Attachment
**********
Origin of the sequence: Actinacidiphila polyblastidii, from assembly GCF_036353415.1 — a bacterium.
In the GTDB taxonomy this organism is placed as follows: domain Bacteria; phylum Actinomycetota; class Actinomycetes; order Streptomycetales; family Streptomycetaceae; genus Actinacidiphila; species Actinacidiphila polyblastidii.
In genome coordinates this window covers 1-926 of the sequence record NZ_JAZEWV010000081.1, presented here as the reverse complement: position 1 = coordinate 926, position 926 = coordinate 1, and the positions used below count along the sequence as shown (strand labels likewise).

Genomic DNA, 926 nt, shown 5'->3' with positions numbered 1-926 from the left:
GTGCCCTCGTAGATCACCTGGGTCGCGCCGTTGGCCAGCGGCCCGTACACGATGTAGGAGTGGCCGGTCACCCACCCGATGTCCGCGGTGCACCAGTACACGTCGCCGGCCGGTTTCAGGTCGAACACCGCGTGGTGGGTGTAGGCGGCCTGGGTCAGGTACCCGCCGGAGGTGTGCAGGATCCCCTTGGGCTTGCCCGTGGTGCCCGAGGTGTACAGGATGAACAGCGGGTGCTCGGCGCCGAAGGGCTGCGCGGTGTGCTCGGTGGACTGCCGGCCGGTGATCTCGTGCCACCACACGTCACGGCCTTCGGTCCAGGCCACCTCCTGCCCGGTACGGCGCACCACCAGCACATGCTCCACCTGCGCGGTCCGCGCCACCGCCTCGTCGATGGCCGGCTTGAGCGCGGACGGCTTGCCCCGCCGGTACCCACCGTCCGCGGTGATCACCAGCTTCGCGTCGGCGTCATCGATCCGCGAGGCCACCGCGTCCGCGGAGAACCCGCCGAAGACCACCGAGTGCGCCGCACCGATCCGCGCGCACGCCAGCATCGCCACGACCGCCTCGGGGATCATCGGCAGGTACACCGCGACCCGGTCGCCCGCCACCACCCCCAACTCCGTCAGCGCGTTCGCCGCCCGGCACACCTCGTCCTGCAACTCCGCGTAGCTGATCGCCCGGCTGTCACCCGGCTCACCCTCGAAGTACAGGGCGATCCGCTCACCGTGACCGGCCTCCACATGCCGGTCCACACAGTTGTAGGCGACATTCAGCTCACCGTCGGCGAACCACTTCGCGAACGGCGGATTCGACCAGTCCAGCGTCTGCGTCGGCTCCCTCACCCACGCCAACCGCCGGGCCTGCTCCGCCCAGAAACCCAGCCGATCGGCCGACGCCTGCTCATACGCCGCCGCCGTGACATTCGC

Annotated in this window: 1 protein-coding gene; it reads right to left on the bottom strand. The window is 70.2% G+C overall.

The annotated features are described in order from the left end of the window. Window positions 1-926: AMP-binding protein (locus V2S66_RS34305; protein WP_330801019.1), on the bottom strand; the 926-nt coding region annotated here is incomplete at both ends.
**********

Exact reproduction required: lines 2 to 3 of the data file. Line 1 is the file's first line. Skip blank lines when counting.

In the GTDB taxonomy this organism is placed as follows: domain Bacteria; phylum Actinomycetota; class Actinomycetes; order Streptomycetales; family Streptomycetaceae; genus Actinacidiphila; species Actinacidiphila polyblastidii.
In genome coordinates this window covers 1-926 of the sequence record NZ_JAZEWV010000081.1, presented here as the reverse complement: position 1 = coordinate 926, position 926 = coordinate 1, and the positions used below count along the sequence as shown (strand labels likewise).